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Elon Musk

SpaceX is Real World Testing to the Max

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In the technology business we often assess new products from specs on a page then step it up with a hands-on impression, maybe even run a few programs to simulate performance. Unless you have a long term review going, you may miss a flaw or cool feature. Unfortunately some companies have been busted making products that excel at tests only. Essentially cheating.

When it comes to space travel, you can’t cheat.

SpaceX on X

SpaceX’s rapid burn-and-learn approach can look like a failure when there’s a massive explosion at the end of it – but the reality is – this is progress.

Nothing beats a real world test.

And that’s why the latest flight test of Starship was a success. Improvements were made from the first launch and that’s what matters. SpaceX is able to get real world data from these launches that offer way more than any computer simulation.

SpaceX on X

SpaceX posted this response:

“Starship successfully lifted off under the power of all 33 Raptor engines on the Super Heavy Booster and made it through a successful stage separation.

“The booster experienced a rapid unscheduled disassembly after its boostback burn following the successful stage separation while Starship’s 6 second stage Raptor engines fired for several minutes as the Ship climbed to an altitude of ~150 kilometres.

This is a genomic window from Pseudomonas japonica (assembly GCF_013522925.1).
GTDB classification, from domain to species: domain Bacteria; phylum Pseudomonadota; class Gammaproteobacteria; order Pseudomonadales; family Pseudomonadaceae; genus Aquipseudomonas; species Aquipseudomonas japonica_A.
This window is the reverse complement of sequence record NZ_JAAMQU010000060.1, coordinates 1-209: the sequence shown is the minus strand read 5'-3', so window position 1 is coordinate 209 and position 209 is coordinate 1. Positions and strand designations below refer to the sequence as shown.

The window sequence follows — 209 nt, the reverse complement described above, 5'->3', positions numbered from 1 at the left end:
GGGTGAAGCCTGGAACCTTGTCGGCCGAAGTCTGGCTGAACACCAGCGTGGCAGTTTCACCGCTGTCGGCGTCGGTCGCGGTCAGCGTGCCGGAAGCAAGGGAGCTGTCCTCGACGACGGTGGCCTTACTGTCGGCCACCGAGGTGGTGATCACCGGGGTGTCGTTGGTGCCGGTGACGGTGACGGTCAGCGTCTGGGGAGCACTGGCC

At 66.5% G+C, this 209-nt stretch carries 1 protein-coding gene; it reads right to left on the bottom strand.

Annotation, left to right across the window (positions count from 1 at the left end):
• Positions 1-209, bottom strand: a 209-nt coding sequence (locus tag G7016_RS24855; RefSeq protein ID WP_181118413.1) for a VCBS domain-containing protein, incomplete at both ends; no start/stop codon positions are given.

Elon Musk on X showing the launch pad in good shape after changes to structure

“With a test like this, success comes from what we learn, and today’s test will help us improve Starship’s reliability as SpaceX seeks to make life multiplanetary.”

The key takeaways for me are:

1. ALL 33 RAPTOR BOOSTER ENGINES WORKED TO STAGE SEPARATION

2. STAGE SEPARATION WAS SUCCESSFUL

3. FIRST HOT STAGING

4. STARSHIP MADE IT TO SPACE (150km)

5. LAUNCHP PAD IMPROVEMENTS WORKED

SpaceX is failing fast but more importantly, learning faster.

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Elon Musk

STARSHIP LAUNCH DELAYED

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The launch of SpaceX’s second fully integrated Starship test flight has been delay by one day.

Elon Musk said in an X post, “We need to replace a grid fin actuator, so launch is postponed to Saturday.”

Grid fins are needed to guide the booster on its return to earth.

SpaceX made a number of upgrades to the vehicle and ground infrastructure following the first integrated Starship/Heavy configuration test flight in April.

The initial two-hour launch window that was scheduled to open at 7:00 a.m. CT. Friday (Midnight AEST) is now Saturday CT.

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Aviation

Starship Ready to Launch as SpaceX Receives Clearance

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The FAA (Federal Aviation Administration) has cleared SpaceX to proceed with the launch of its second flight test of a fully integrated Starship.

Starship reached an altitude of 39km in the first test flight

SpaceX made a number of upgrades to the vehicle and ground infrastructure following the first integrated Starship/Heavy configuration test flight in April.